Eli Lilly – Response to HIV, TB, and Marlaria Pandemics (2003 – 2004)

Outcome: Successfully Withdrawn

Investors have an interest in how our company balances long-term issues with shorter term performance;
One long-term factor relevant to our company is the public health crisis confronting emerging markets and its implications for the future sustainability of our company’s sector’s current business model;
There are more than 42 million people worldwide currently living with HIV/AIDS, over 95% of whom live in the developing world;
According to UNAIDS, the HIV/AIDS pandemic is “creating or aggravating poverty among millions of people, eroding human capital, weakening government institutions and threatening business activities and investment”;
TUBERCULOSIS, one of the world’s leading infectious causes of death, takes 2 million lives a year and is a leading killer of people with HIV/AIDS;
Virtually no new research is being conducted to develop new treatments for TB, a disease which Doctors Without Borders calls “a political and social problem that could have incalculable consequences for generations to come.”
In a report for the UN Conference on Financing for Development, UNAIDS states: “Increasing illness and death of large numbers of productive members of society will reduce overall production and consumption.”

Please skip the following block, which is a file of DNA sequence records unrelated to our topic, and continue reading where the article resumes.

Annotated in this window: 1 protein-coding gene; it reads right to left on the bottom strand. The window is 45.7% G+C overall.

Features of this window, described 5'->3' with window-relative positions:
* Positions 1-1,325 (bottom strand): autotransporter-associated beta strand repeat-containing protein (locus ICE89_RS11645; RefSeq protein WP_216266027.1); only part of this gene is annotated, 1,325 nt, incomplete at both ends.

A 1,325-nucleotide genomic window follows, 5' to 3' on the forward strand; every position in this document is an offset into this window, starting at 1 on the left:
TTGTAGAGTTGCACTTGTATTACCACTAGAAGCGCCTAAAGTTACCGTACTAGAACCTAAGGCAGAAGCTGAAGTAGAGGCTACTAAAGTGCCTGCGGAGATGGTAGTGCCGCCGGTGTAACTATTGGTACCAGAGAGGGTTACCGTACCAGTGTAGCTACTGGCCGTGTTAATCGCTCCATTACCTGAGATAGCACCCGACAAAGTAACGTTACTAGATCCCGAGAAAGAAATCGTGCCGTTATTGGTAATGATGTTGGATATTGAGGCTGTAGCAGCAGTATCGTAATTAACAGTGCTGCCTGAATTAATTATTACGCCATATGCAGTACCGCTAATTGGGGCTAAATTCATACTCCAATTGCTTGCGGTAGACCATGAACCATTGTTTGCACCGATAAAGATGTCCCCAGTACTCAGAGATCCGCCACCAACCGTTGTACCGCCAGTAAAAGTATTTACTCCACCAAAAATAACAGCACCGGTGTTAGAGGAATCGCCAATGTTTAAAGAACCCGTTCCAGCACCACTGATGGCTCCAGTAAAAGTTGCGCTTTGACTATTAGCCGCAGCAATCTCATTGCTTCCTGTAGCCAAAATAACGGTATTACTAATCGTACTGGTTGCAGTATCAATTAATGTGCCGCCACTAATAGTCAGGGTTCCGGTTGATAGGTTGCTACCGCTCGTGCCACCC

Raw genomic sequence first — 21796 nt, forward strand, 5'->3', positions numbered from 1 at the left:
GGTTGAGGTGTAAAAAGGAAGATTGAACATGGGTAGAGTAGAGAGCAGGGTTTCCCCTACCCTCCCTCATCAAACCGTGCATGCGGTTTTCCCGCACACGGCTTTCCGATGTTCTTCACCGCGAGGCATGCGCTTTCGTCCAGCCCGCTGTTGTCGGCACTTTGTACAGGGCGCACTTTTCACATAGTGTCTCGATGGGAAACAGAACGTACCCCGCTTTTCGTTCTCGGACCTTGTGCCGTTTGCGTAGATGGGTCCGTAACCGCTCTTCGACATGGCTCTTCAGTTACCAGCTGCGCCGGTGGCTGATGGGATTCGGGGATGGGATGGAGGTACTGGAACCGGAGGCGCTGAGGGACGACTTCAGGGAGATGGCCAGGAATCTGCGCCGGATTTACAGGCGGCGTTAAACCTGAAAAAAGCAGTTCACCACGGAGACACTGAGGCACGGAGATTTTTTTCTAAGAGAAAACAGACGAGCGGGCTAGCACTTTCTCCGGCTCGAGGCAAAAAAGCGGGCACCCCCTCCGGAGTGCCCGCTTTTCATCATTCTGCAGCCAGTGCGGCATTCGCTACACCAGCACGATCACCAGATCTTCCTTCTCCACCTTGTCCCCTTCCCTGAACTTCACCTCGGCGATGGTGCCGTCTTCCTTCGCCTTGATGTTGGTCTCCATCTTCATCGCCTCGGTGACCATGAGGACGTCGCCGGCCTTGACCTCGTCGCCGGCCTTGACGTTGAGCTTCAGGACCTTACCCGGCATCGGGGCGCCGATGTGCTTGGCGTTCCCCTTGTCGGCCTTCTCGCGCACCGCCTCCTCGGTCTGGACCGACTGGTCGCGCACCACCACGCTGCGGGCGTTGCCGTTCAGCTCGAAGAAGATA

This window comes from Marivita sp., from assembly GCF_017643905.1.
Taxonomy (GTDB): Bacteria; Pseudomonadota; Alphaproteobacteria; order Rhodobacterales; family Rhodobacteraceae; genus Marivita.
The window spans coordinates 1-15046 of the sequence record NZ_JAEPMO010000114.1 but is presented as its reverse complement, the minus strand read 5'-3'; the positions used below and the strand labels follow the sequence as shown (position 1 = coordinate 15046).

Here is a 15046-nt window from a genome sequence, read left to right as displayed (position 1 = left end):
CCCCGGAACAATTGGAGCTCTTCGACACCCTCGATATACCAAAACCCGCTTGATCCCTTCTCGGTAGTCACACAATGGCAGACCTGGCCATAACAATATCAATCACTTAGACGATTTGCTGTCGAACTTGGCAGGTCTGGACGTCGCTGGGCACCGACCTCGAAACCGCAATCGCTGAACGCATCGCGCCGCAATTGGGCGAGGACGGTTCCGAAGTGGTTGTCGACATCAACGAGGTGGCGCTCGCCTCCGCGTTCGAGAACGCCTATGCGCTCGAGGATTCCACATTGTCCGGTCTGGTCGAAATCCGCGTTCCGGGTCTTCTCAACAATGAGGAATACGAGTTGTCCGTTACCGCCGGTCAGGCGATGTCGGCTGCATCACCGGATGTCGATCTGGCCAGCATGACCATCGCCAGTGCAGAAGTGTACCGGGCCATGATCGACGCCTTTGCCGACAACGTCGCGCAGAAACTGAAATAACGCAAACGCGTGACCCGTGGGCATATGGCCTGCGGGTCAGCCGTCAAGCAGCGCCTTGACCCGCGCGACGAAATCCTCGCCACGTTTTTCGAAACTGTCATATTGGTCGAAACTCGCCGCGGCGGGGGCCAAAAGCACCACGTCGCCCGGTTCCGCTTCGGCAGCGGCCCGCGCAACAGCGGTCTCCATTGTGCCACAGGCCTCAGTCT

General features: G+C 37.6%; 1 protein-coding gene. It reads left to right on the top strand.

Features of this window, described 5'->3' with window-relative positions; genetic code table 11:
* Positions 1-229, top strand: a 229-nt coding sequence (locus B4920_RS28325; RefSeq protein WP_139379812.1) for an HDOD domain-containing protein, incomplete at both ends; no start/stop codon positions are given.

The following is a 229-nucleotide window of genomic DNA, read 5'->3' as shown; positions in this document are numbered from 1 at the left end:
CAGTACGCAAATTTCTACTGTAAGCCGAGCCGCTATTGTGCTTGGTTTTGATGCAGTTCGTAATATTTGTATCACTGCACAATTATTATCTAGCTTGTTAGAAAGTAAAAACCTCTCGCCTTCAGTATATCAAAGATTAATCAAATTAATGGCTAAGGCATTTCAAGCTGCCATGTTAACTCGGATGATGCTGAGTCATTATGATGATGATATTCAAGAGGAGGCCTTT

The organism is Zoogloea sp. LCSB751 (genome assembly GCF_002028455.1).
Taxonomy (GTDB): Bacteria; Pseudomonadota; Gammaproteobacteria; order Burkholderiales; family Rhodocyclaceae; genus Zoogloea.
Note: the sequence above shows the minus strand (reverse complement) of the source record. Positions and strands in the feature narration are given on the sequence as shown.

The highly touted agreement at the World Trade Organization related to easing access to essential medicines in developing countries has several riders. They place new regulatory burdens and additional uncertainty on countries and companies importing and exporting generic essential medicines.
In an analysis of how the world’s largest pharmaceutical companies are managing the investment risks arising from the issues surrounding the acute health problems of developing countries, our company’s rating was only 30%, while the highest rating was over 80%. Core Ratings found that “the extent of our company’s clinical trials programmes in developing countries means the company faces potential risks if it does not have policies to address the social challenges of operating in a developing country environment.” While our company “has a general policy on access [to essential medicines] this does not specificaly address differential pricing or patent flexiblity on set targets.” (Philanthropy of Good Business? Emerging Market Issues for the Global Pharmaceutical Industry, Core Ratings, May 2003).
The World Bank reports that in southern Africa and other affected regions “a complete economic collapse will occur” unless there is a response to the HIV/AIDS pandemic. Even “a delay in responding to the outbreak of the epidemic, however, can lead to collapse.” (The Long-run Economic Costs of AIDS, June 2003, The World Bank).
RESOLVED: Shareholders request that our Board review the economic effects of the HIV/AIDS, tuberculosis, and malaria pandemics on the company’s business strategy, and its initiatives to date, and report to shareholders within six months following the 2004 annual meeting. The report, developed at reasonable cost and omitting proprietary information, will identify the impacts of these pandemics on the company.

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